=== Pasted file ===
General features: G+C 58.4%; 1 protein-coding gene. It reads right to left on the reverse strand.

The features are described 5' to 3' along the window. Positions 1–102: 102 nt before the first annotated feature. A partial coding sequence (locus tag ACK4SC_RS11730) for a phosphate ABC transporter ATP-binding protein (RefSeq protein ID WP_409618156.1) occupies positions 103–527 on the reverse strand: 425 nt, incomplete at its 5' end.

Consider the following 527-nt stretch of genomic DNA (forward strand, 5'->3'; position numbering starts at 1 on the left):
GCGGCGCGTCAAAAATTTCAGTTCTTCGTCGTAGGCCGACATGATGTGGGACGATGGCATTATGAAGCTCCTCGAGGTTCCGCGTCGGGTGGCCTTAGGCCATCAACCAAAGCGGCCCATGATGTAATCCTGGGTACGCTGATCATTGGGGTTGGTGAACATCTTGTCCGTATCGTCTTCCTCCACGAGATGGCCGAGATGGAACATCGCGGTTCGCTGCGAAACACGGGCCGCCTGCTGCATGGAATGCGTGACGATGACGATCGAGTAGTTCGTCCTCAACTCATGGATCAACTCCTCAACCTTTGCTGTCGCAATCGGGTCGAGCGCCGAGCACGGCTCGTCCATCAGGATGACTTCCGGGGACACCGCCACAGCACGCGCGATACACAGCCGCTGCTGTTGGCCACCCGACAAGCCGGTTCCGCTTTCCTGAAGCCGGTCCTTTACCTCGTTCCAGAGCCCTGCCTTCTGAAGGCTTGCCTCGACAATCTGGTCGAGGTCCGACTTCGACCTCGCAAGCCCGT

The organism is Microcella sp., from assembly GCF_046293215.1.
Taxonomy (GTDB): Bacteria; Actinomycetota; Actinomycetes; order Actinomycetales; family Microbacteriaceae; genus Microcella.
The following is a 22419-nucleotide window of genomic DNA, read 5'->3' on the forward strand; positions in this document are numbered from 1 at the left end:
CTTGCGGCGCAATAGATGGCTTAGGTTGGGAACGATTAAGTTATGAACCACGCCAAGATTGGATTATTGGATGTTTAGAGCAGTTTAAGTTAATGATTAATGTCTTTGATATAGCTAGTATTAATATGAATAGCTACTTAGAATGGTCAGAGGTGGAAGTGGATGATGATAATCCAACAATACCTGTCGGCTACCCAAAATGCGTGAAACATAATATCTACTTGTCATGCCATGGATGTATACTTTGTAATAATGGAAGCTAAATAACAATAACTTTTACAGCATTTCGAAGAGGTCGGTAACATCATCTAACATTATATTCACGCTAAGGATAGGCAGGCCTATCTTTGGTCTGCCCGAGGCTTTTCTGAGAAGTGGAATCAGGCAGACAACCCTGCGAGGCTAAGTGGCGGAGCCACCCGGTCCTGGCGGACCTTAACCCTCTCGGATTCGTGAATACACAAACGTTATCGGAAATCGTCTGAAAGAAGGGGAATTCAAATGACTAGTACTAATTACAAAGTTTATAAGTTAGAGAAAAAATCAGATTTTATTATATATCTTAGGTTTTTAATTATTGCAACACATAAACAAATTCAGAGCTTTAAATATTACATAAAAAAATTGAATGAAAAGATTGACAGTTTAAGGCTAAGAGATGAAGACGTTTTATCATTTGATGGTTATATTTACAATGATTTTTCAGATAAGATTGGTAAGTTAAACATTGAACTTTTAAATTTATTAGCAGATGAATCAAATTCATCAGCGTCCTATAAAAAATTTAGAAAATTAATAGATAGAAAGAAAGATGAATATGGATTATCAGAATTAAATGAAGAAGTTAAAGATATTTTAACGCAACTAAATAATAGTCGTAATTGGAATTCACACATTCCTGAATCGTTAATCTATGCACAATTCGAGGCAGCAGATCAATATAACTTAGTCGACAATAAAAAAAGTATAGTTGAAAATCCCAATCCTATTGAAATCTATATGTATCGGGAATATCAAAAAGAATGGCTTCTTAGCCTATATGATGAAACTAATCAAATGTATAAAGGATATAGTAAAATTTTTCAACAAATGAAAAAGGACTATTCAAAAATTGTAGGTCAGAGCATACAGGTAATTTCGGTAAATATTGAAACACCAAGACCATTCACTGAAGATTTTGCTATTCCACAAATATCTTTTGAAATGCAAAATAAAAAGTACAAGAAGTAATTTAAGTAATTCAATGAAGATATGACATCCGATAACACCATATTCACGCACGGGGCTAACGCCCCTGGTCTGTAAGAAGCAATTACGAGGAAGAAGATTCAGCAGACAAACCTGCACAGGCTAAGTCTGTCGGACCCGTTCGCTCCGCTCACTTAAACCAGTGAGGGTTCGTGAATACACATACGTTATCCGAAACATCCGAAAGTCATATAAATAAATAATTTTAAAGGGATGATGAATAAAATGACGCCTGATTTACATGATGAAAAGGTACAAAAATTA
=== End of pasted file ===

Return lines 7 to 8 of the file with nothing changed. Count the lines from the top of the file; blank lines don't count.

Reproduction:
The following is a 22419-nucleotide window of genomic DNA, read 5'->3' on the forward strand; positions in this document are numbered from 1 at the left end:
CTTGCGGCGCAATAGATGGCTTAGGTTGGGAACGATTAAGTTATGAACCACGCCAAGATTGGATTATTGGATGTTTAGAGCAGTTTAAGTTAATGATTAATGTCTTTGATATAGCTAGTATTAATATGAATAGCTACTTAGAATGGTCAGAGGTGGAAGTGGATGATGATAATCCAACAATACCTGTCGGCTACCCAAAATGCGTGAAACATAATATCTACTTGTCATGCCATGGATGTATACTTTGTAATAATGGAAGCTAAATAACAATAACTTTTACAGCATTTCGAAGAGGTCGGTAACATCATCTAACATTATATTCACGCTAAGGATAGGCAGGCCTATCTTTGGTCTGCCCGAGGCTTTTCTGAGAAGTGGAATCAGGCAGACAACCCTGCGAGGCTAAGTGGCGGAGCCACCCGGTCCTGGCGGACCTTAACCCTCTCGGATTCGTGAATACACAAACGTTATCGGAAATCGTCTGAAAGAAGGGGAATTCAAATGACTAGTACTAATTACAAAGTTTATAAGTTAGAGAAAAAATCAGATTTTATTATATATCTTAGGTTTTTAATTATTGCAACACATAAACAAATTCAGAGCTTTAAATATTACATAAAAAAATTGAATGAAAAGATTGACAGTTTAAGGCTAAGAGATGAAGACGTTTTATCATTTGATGGTTATATTTACAATGATTTTTCAGATAAGATTGGTAAGTTAAACATTGAACTTTTAAATTTATTAGCAGATGAATCAAATTCATCAGCGTCCTATAAAAAATTTAGAAAATTAATAGATAGAAAGAAAGATGAATATGGATTATCAGAATTAAATGAAGAAGTTAAAGATATTTTAACGCAACTAAATAATAGTCGTAATTGGAATTCACACATTCCTGAATCGTTAATCTATGCACAATTCGAGGCAGCAGATCAATATAACTTAGTCGACAATAAAAAAAGTATAGTTGAAAATCCCAATCCTATTGAAATCTATATGTATCGGGAATATCAAAAAGAATGGCTTCTTAGCCTATATGATGAAACTAATCAAATGTATAAAGGATATAGTAAAATTTTTCAACAAATGAAAAAGGACTATTCAAAAATTGTAGGTCAGAGCATACAGGTAATTTCGGTAAATATTGAAACACCAAGACCATTCACTGAAGATTTTGCTATTCCACAAATATCTTTTGAAATGCAAAATAAAAAGTACAAGAAGTAATTTAAGTAATTCAATGAAGATATGACATCCGATAACACCATATTCACGCACGGGGCTAACGCCCCTGGTCTGTAAGAAGCAATTACGAGGAAGAAGATTCAGCAGACAAACCTGCACAGGCTAAGTCTGTCGGACCCGTTCGCTCCGCTCACTTAAACCAGTGAGGGTTCGTGAATACACATACGTTATCCGAAACATCCGAAAGTCATATAAATAAATAATTTTAAAGGGATGATGAATAAAATGACGCCTGATTTACATGATGAAAAGGTACAAAAATTA